When forecasting went wrong.

In our class discussion, we talked about how businesses rely on forecasting to formulate their strategies. We all know that forecasts are not perfect, they just give us an idea what the sales might be in the future. In most cases, companies would try to take all the outside factors into accounts while forecasting; however, what happens when you totally underestimated the impact of certain events?

It’s been more than three weeks since the Umbrella Revolution started in Hong Kong. The protesters occupied the financial district and some of the main shopping area in this small city. Countless retailers and restaurants have stood up and complained that how much loss they have during the protest.

This protest started just two days before the “Golden Week”, a week long holiday for mainland China to celebrate the National Day. The time when companies stock up and getting ready for the countless mainland shoppers. For small to midsize businesses, the owners complained that they are about to go out of businesses if the protest continues. These small/midsize rely largely on mainlanders and they are holding their inventories longer than they would like and since the Golden Week is now over, they are not optimistic about the inventories will be gone anytime soon.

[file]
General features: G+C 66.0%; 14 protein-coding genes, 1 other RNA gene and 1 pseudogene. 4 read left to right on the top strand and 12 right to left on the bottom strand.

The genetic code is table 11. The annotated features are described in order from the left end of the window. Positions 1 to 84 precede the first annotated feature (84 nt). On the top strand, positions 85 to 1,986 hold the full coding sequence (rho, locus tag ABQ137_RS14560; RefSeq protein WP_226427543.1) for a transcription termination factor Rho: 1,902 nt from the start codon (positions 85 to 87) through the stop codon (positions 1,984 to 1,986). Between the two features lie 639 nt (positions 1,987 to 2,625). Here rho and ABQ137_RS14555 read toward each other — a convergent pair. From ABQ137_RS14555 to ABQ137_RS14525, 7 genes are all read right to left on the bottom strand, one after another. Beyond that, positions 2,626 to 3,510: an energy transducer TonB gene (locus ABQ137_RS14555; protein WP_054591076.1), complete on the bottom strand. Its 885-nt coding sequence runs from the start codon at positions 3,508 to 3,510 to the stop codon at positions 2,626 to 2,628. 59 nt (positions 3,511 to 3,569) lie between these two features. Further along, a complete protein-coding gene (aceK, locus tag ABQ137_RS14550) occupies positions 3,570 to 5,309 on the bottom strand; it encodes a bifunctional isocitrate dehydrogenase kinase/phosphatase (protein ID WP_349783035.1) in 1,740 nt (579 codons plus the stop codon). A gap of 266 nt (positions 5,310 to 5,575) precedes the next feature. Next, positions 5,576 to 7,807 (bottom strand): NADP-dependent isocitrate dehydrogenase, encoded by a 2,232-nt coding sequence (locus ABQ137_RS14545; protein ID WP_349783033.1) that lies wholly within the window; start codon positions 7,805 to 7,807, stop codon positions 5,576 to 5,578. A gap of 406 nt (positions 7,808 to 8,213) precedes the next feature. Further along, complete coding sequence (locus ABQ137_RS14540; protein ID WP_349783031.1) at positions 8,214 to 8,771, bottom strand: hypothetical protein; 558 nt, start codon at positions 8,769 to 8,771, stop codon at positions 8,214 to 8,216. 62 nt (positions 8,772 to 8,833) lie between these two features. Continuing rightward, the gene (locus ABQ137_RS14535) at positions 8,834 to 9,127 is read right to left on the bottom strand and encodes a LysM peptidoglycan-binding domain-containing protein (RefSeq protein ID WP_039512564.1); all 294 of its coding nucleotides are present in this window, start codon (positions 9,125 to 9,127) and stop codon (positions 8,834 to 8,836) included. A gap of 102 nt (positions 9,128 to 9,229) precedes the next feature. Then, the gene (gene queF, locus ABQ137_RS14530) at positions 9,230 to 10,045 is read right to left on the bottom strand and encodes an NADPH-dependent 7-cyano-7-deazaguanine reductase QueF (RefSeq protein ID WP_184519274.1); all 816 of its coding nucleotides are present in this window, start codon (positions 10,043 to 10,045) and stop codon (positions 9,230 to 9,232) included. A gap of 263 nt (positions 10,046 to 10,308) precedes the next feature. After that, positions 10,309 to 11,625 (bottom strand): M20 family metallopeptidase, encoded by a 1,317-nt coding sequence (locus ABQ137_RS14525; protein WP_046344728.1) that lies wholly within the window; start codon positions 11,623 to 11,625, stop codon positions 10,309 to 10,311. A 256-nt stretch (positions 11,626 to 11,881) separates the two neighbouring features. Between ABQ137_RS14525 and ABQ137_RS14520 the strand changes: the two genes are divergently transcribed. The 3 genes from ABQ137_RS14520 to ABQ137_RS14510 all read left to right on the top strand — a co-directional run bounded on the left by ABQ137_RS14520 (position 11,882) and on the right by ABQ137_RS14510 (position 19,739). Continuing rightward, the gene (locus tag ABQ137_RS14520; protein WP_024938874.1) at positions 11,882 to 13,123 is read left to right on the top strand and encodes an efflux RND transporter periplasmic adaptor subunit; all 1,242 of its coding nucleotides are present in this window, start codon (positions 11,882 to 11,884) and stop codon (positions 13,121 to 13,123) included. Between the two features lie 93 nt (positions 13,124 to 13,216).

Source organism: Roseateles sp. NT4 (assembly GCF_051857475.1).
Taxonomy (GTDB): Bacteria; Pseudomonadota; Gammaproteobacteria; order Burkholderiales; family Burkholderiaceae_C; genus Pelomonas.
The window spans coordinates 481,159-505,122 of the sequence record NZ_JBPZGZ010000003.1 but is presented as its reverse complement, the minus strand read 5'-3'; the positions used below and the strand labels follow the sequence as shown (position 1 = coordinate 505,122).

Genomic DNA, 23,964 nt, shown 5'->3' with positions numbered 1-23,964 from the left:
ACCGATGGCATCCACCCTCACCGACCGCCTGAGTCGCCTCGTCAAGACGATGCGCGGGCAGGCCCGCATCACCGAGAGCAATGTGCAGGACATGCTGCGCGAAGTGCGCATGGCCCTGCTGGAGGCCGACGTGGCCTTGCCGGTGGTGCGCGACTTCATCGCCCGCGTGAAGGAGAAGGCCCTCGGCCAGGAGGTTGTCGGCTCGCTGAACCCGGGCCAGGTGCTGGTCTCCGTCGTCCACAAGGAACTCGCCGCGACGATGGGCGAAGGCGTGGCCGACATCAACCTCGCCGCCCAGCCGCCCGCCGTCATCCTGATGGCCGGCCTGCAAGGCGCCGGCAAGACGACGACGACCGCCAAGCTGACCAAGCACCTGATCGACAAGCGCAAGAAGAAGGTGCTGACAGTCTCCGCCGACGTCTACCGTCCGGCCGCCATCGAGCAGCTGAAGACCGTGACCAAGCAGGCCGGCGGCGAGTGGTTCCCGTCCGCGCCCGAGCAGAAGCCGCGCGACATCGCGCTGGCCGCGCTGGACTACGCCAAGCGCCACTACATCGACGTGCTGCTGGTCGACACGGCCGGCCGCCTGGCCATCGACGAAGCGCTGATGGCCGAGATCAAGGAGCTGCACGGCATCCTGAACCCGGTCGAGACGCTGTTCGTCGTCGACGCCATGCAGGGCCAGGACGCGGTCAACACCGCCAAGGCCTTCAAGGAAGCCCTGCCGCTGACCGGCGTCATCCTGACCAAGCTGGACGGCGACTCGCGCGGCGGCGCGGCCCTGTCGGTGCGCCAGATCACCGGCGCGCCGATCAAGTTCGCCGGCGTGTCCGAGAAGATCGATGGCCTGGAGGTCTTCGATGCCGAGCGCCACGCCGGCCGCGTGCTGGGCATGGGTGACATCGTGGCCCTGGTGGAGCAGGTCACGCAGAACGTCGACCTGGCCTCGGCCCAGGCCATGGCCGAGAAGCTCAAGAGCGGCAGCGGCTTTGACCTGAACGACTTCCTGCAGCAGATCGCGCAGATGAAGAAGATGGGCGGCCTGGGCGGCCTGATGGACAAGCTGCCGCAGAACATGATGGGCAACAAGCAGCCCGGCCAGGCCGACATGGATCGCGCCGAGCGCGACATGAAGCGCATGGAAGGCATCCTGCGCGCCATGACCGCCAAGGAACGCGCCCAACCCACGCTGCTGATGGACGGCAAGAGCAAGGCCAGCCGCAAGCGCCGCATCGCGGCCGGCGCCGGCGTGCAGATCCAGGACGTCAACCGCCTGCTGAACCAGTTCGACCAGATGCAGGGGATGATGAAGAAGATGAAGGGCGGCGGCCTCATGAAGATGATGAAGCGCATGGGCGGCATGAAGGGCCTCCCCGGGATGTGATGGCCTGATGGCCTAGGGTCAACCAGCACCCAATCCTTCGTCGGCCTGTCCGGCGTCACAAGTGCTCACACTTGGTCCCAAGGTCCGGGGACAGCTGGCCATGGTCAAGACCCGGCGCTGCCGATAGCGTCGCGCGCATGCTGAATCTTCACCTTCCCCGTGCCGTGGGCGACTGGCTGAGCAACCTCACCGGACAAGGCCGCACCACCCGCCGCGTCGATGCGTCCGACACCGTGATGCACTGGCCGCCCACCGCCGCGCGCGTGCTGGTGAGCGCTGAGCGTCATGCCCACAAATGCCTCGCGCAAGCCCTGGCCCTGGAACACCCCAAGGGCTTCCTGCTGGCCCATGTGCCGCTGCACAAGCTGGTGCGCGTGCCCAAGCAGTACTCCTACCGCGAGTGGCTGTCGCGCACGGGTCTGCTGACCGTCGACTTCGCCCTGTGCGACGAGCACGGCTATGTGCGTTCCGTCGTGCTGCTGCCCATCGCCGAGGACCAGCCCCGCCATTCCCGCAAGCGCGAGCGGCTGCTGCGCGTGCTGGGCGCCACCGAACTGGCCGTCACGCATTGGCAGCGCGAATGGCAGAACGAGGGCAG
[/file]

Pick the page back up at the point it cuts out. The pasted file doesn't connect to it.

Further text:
This movement has been planing for more than one year and everyone in Hong Kong knows exactly when it was going to start. But it turns out most businesses have underestimated the impact of it. My questions are, how should a business forecast its sales under such events? What would you do about the forecasting for NEXT year?



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3 thoughts on “When forecasting went wrong.

  1. This is a really interesting post about forecasting in extraordinary events such as protests. The “Golden Week” is an event that goes on every year where the business sales increase. Knowing this the forecasting for products to be sold is going to be high. On the other side, the protest started only two days before the holiday. The protest would be an extraordinary event which I think none of the businesses has count an event like these while they were forecasting the sales for this year. The companies have already stocked up on products and now it is to late to change the numbers for the forecasting. But what happened this year, is probably going to change the forecasting for the next year. One question the businesses are going to take in consideration next year while forecasting for this holiday week is going to be: ” What if another protest happens next year too?”

  2. Wow. Great questions. I am not really sure what I would do in that situation. I guess for forecasting next year’s sales, I would have to skip that year and maybe pencil in that that year was a fluke? Like you mentioned earlier, how are businesses supposed to forecast such an event? I guess they could have gauged how the general attitude of the people who frequented their shops were, and then maybe make provisions on that…? This is really a quandary.

  3. Interesting forecasting questions. This may be oversimplifying, but I think a company needs to weigh how likely a situation like this is to happen again, and then they must respond accordingly. Treating unlike any other factor that impacts forecast would be a poor decision because it does impact forecasts the same way. We are not taught in school how to foresee movements like this but they clearly need to be recognized and responded to when possible.

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